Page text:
Desperate Putin scrambles to bolster troops in occupied regions

Russian officers meeting is interrupted by HIMARS strike

Vladimir Putin has made a desperate move in a bid to bolster his forces in Russian-occupied regions of Ukraine.

Autumn conscription is set to commence from October 1 across all constituent entities of the Russian Federation.

This will include previously untouched regions, Rear Admiral Vladimir Tsimlyansky, Deputy Chief of the Main Organisational and Mobilisation Directorate of the General Staff of the Russian Armed Forces, revealed during a press briefing.

Conscripts will then begin to depart for the frontlines from October 16, with the standard term of conscription military service remaining at 12 months, as stressed by Tsimlyansky.

The unprecedented move comes as a result of the federal constitutional law on admission to the Russian Federation, which mandates the conscription of Russians living in new regions starting from 2023.

Notably, these regions were exempt from conscription last year and during the spring of 2023.

For all the latest updates, follow our live blog below.

UK MoD says hundreds of ex-Wagner troops back in Ukraine

The latest update from the British Ministry of Defence:

Finland starts round-the-clock border checks

Finland has implemented continuous border checks to enforce sanctions against Russia, specifically focusing on preventing Russian vehicles from entering its territory through six cross-border roads from Norway. Norwegian and Finnish customs officials have confirmed the deployment of extra resources to stop cars with Russian license plates from crossing the border.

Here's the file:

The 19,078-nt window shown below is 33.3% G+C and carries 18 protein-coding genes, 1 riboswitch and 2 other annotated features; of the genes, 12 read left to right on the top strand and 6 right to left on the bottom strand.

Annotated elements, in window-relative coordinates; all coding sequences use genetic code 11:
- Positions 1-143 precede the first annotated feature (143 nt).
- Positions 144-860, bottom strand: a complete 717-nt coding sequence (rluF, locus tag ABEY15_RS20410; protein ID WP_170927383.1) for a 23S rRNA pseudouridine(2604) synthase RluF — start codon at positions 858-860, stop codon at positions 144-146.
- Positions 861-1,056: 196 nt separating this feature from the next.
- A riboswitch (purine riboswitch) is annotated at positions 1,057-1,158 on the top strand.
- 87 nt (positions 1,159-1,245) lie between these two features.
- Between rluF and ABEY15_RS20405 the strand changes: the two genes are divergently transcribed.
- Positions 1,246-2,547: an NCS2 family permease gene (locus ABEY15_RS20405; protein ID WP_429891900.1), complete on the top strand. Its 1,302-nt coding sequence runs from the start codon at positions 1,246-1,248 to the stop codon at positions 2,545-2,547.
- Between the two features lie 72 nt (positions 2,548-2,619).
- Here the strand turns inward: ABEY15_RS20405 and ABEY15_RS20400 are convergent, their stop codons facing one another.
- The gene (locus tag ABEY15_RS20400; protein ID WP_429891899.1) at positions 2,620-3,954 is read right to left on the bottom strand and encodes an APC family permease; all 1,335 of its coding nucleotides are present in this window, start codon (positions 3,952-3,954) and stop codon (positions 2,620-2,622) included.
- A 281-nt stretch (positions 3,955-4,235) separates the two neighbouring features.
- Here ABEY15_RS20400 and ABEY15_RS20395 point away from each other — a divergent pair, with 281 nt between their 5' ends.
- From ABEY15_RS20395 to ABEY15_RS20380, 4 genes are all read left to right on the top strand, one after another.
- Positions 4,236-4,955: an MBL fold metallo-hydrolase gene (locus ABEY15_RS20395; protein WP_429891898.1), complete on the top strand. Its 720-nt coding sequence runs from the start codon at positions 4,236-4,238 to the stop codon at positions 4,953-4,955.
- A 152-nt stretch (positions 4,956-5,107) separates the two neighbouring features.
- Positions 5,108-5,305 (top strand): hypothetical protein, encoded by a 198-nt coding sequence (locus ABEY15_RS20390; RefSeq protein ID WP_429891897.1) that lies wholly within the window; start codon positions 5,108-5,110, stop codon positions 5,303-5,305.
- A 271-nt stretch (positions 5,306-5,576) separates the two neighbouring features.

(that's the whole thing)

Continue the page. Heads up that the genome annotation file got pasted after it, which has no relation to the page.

It comes in response to Näätamö, a town in northern Finland, gaining popularity as an entry point for Russians travelling through northeast Norway.

Despite the EU’s efforts to ban Russian-registered cars, some still manage to enter the bloc through the northernmost border crossing in Storskog.

Putin sells Italian Bank group in Russia

Russian President Vladimir Putin has approved the sale or transfer of all shares of Banca Intesa JSC, a Russian subsidiary of the Italian banking group Intesa Sanpaolo.

The decision allows for changes in ownership rights.

Intesa Sanpaolo owns 100 percent of Banca Intesa’s shares. Last month, Intesa Sanpaolo tried to reduce its Moscow office but faced hurdles due to restrictions on asset sales in Russia.

Good morning

Good morning from Italy. I’m Alessandra Scotto di Santolo, I’ll be bringing you all the latest developments on the war in Ukraine. Please feel free to get in touch with me as I work if you have a story or tips to share! Your thoughts are always welcome.

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